8 August — London to Bath and back, 211 miles — 11h.11m.34s

8 September — Liverpool to Edinburgh, 211 miles — 11h.02m.40s

13 October — Edinburgh to York, 196 miles — 10h.40m.24s

John Atkins

In 1948, Edie and Ron announced the birth of their son; the now legedary John Atkins. At the age of 17, John began cycling on the cleared areas and bomb sites that followed intensive bombing of Coventry in the Second World War. He won his first national cyclo-cross championship in 1961 when he was19. He was in a group of four and passed them by taking a longer route to the right around bushes where the others had ridden to the left. It gave him a few seconds' lead that he held to the finish. He won again in 1962 but was handicapped until 1966 by a stomach ulcer. He then dominated cyclo-cross in Britain for the next 10 years.

He came fifth in the 1968 world championship, then turned professional for Marsh & Baxter. A year later he moved to Carlton Cycles for five years. He rode for Viscount-Shimano from 1975 to 1978 and then for Harry Quinn Cycles. John retired in 1979.

Teams

  • 1968 Bantel - Mercian (Great Britain)

  • 1968 Marsh & Baxter (Great Britain)

  • 1969 Carlton - Truwel - Campagnolo (Great Britain)

  • 1970 Falcon (Great Britain) from 01-09

  • 1971 TI - Carlton (Great Britain)

  • 1972 TI - Raleigh (Great Britain)

  • 1972 TI - Carlton (Great Britain)

  • 1973 TI - Raleigh (Great Britain)

  • 1974 TI - Raleigh (Great Britain)

  • 1975 TI - Raleigh (The Netherlands)

  • 1975 Viscount - Shimano (Great Britain)

  • 1976 Viscount - Shimano (Great Britain)

  • 1977 Viscount - Shimano (Great Britain)

  • 1978 Viscount - Shimano (Great Britain)

  • 1978 Harry Quinn - Galli (Great Britain)

  • 1979 Viscount - Shimano (Great Britain)

  • 1979 Harry Quinn - Galli (Great Britain)

Results

1961 1st in National Championship, Cyclo-cross, Elite, Great Britain, Great Britain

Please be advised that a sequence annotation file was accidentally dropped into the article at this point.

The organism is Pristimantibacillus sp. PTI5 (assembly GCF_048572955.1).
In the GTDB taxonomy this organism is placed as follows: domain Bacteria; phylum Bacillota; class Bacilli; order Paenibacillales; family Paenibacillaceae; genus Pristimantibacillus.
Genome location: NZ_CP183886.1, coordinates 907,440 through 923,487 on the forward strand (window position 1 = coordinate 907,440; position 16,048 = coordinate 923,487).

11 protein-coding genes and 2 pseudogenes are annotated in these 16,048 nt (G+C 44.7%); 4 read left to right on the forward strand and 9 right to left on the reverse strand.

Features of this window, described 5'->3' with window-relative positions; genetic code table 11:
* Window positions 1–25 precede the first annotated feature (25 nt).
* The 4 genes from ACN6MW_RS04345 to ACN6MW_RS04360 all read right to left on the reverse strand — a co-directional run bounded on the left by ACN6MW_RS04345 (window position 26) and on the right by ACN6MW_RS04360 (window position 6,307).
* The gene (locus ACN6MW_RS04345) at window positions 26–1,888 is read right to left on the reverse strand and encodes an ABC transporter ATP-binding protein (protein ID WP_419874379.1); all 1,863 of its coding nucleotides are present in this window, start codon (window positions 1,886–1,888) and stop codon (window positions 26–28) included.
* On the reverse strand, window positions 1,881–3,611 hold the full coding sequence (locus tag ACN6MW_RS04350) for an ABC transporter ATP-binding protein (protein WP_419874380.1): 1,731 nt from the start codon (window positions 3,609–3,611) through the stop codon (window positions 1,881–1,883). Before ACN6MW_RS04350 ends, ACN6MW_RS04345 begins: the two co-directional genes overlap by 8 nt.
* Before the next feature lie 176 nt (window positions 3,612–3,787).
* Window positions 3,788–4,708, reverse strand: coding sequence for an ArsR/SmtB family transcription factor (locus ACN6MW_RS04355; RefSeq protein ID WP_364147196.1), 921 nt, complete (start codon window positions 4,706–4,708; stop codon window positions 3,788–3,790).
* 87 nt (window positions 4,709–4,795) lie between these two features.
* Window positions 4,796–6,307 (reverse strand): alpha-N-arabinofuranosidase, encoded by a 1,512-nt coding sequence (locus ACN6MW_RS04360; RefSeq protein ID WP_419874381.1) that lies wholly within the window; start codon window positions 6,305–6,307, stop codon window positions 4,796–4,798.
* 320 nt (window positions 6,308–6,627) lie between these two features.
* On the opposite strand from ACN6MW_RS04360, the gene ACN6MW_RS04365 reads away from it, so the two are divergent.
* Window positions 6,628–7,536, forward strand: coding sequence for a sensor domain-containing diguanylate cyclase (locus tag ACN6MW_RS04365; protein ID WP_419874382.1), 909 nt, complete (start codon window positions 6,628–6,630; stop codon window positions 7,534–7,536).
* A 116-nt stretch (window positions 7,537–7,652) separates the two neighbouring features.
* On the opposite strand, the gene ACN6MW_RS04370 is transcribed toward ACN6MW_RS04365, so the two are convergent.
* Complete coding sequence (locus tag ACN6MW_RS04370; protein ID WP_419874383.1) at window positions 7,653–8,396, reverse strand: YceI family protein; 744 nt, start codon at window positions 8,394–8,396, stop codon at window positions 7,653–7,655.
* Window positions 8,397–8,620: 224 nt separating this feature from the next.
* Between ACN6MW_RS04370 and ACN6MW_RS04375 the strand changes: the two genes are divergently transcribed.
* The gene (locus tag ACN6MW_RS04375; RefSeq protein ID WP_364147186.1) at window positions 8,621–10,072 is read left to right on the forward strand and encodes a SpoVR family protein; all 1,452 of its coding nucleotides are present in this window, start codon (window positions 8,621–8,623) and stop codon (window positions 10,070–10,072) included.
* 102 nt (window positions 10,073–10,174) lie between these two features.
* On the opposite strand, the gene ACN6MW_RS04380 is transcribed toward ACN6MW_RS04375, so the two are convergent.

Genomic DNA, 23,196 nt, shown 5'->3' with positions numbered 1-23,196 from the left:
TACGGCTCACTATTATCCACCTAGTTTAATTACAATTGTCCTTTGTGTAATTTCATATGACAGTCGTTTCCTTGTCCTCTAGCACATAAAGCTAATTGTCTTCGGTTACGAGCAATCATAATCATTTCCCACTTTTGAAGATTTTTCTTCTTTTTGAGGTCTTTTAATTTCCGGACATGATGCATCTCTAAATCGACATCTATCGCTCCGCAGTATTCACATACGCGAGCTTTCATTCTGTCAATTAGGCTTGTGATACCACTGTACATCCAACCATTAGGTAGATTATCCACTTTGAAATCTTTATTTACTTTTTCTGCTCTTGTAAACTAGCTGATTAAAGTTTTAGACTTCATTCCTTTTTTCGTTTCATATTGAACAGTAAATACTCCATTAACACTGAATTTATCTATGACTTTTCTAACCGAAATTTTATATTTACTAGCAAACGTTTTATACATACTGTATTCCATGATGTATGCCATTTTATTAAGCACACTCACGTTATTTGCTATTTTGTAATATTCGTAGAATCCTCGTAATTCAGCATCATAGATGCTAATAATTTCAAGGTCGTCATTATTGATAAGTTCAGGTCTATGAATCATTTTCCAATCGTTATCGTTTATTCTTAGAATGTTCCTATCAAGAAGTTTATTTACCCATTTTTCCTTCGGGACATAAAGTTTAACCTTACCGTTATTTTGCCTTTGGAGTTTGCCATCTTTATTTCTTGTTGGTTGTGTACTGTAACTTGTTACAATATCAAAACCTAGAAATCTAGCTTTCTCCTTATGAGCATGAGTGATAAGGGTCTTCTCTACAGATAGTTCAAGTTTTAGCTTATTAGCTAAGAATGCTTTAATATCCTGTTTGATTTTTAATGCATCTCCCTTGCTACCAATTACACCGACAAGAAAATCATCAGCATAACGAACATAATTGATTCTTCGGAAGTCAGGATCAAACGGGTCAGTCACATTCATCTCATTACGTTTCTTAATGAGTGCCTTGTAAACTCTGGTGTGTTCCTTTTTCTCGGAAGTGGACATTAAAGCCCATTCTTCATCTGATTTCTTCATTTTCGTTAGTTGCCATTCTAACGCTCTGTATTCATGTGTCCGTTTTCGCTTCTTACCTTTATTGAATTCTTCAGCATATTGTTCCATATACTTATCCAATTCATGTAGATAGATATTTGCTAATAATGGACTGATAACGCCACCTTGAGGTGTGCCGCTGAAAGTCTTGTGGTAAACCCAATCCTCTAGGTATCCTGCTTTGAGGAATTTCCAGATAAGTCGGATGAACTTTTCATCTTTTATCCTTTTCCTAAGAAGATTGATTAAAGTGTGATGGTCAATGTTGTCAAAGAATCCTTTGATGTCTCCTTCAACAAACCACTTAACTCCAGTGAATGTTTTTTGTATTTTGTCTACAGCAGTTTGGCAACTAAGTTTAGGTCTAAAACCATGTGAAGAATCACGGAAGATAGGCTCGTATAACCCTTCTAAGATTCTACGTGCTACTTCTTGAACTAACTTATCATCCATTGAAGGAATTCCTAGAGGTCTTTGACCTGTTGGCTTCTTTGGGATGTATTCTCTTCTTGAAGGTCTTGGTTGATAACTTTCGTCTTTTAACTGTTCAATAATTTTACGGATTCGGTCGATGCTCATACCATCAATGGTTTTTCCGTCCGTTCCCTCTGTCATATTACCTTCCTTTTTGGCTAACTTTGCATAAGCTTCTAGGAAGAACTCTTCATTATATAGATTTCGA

1962 1st in National Championship, Cyclo-cross, Elite, Great Britain, Great Britain

1963 2nd in National Championship, Cyclo-cross, Elite, Great Britain, Great Britain

1966 1st in National Championship, Cyclo-cross, Elite, Great Britain, Great Britain

1967 1st in National Championship, Cyclo-cross, Elite, Great Britain, Great Britain

1968 1st in National Championship, Cyclo-cross, Elite, Great Britain, Great Britain

1969 1st in National Championship, Cyclo-cross, Elite, Great Britain, Great Britain

1969 1st in Three Peaks, Cyclo-cross, Great Britain

1969 16th in Drongen, Cyclo-cross, Drongen (Oost-Vlaanderen), Belgium

1969 8th in Ardooie, Cyclo-cross, Belgium

1970 1st in National Championship, Cyclo-cross, Elite, Great Britain, Great Britain

1970 1st in Three Peaks, Cyclo-cross, Great Britain

1970 8th in Vladslo, Cyclo-cross, Belgium

1970 6th in Zillebeke, Cyclo-cross, Belgium

1970 6th in Oudenaarde, Cyclo-cross (e), Belgium

1970 5th in Stasegem - Harelbeke, Cyclo-cross, Belgium

1970 6th in Eeklo, Cyclo-cross (c), Belgium

1970 3rd in Vossem, Cyclo-cross, Vossem (Brabant), Belgium

1970 3rd in Wervik, Cyclo-cross, Belgium

1970 2nd in Drongen, Cyclo-cross, Belgium

1970 3rd in Oostakker, Cyclo-cross, Belgium

1971 1st in National Championship, Cyclo-cross, Elite, Great Britain, Great Britain

1972 1st in National Championship, Cyclo-cross, Elite, Great Britain, Great Britain

1973 1st in Harlow, Cyclo-cross, Great Britain

1973 2nd in Solbiate Olona, Cyclo-cross, Italy

1973 2nd in Dippach, Cyclo-cross, Luxemburg

1973 2nd in Langemark, Amateurs, Belgium

1973 2nd in Langemark, Cyclo-cross, Belgium

1973 1st in National Championship, Cyclo-cross, Elite, Great Britain, Sutton Coldfield (Birmingham), Great Britain

1973 3rd in Middelkerke, Cyclo-cross, Belgium

1974 1st in National Championship, Cyclo-cross, Elite, Great Britain, Great Britain

1975 2nd in National Championship, Cyclo-cross, Elite, Great Britain, Birmingham (Birmingham), Great Britain

1976 2nd in National Championship, Cyclo-cross, Elite, Great Britain, Great Britain

1976 1st in Three Peaks, Cyclo-cross, Great Britain

1977 1st in National Championship, Cyclo-cross, Elite, Great Britain, Great Britain

1978 2nd in National Championship, Cyclo-cross, Elite, Great Britain, Great Britain

 

 

 


News

Connect with us

FacebookInstagram